6. Car Cleaning: Washing and/or vacuuming… You know how necessary this is with little ones. Gross.
7. House Cleaning: Maybe just the kitchen or a bathroom or the floors, or that gross refrigerator smell that you can't seem to find! Even take up a collection for a house cleaning service. What a treat!
8. Carpool: To or from an activity or school… Putting everyone in car seats is a pain… how nice it would be to just send my little guy out the door with a friend’s mom or just have him show up at the door for lunch at noon. I might be drooling over this one.
9. Run Small Errands (post office, returns, etc..): Again, it’s so not worth it to have to get multiple kids in and out of car seats just to return that one item that you knew you didn’t need, but bought it anyway. (I’ve never experienced buyer’s remorse. No, never.) Or, maybe you just need milk and eggs… and wine and chocolate...
10. Evening Adult Conversation: Ahhh… kids are in bed, you’re ready to watch your show on Netflix, you’ve got your wine and chocolate… and no one to talk to. Bummer. Once a week would be enough for me!
11. Fold Laundry: Just one basket! Please?
12. Take Out the Trash: Awe. Some. You could even collect it all from inside and take the cans to the street! Diaper trash and all. Just one extra task that I dislike doing, that K always takes care of when he’s home. When I take it out while he’s gone, I always think of him I miss him even more.
13. Crafts: Organize and buy supplies for kids to do at home, and maybe actually come over and do the craft with them!
14. Baby-sitting Co-op: This can be as lax or strict as you desire, but basically, moms take turns watching the kids while the other moms go do whatever for a few hours. We had about six moms in our group in Norfolk, VA. We rotated houses, and the host mom stayed along with one other mom to watch about seven or eight kids. We started at one year old, so that no one was trying to feed infants while trying to pay attention to the toddlers. There is a site called www.babysitterexchange.com that has a free online organization service. It's even searchable for groups by zip code.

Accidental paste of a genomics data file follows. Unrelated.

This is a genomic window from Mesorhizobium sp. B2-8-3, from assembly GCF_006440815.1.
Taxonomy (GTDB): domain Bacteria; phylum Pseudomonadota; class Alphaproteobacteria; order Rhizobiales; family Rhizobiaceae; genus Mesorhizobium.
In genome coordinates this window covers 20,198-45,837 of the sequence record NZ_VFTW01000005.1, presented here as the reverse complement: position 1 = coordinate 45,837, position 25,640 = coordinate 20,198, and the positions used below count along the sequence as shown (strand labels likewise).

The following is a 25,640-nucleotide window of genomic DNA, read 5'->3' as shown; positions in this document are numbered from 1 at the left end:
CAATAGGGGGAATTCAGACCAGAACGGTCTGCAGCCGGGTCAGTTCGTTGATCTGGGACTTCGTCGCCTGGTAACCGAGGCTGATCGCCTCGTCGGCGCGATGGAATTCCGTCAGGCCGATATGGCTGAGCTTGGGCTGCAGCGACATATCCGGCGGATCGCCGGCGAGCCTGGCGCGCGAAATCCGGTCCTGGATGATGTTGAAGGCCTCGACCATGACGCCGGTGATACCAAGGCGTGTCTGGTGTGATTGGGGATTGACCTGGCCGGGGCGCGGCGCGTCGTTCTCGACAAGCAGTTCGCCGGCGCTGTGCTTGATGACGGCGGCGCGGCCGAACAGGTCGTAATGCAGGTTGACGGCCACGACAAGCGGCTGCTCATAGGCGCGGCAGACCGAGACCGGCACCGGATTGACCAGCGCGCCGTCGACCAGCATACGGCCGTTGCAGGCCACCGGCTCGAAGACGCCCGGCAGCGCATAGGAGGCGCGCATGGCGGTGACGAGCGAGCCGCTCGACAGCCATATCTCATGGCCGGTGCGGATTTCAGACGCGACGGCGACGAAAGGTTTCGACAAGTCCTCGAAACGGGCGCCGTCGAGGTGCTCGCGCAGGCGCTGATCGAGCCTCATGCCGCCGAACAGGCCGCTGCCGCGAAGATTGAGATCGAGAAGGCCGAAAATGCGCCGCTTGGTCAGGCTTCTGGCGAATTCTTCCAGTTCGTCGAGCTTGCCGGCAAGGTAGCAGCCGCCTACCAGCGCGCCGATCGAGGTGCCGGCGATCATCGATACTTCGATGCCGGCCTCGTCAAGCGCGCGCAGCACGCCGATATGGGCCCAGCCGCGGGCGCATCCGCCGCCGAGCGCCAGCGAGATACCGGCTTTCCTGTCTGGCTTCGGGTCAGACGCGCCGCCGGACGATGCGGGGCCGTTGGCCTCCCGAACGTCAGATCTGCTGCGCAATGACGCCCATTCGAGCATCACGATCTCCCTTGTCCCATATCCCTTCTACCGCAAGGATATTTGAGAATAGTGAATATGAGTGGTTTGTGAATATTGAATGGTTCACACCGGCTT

15. Dinner Swap: Parents take turns hosting dinner/playdate… this can be fun and crazy sometimes!
16. Tutoring/Homework Help: Helping kids with homework while the parent is tending to other littler children or making dinner would be amazing. (Or you could help with little ones, while the parent helps with schoolwork.)
17. Man Time: Asking a trusted male friend to help “fill in” for Dad (or vice versa). Just a simple conversation where the kids feel heard, ten minutes spent throwing a ball with them or teaching them to ride their bikes, any kind of quality interaction with a caring man is invaluable. Maybe you could set up play dates with a trusted male family friend who is tasked with focusing his time/energy specifically towards the military children. (This is pretty much verbatim from a close friend of mine. She did this, and it was just what her kids needed. Thanks WC!)
I think the last one is my favorite. I had my dad and father-in-law here a lot during the last deployment, and that was great for my kids. They threw the ball around, built train tracks, went swimming, wrestled, read books, built puzzles… just what the kids needed. This time around, they won’t be here as often, and it’s a longer deployment, so looks like I’m going to have to find a friend!
I hope this helps you find some relief during deployment. Maybe you can find a church, a neighbor, or a family that wants to support military families, but just doesn’t know how to connect or what is needed. Take these ideas and run with them. Remember that you are allowed to ask for help… even if it’s just one-on-one with a friend. Tell them your needs, and let them serve you. Take care of yourself too. We military spouses tend to give of ourselves to everyone else, and forget about our own needs. It’s important that you don’t lose your mind. Really, your kids will thank you.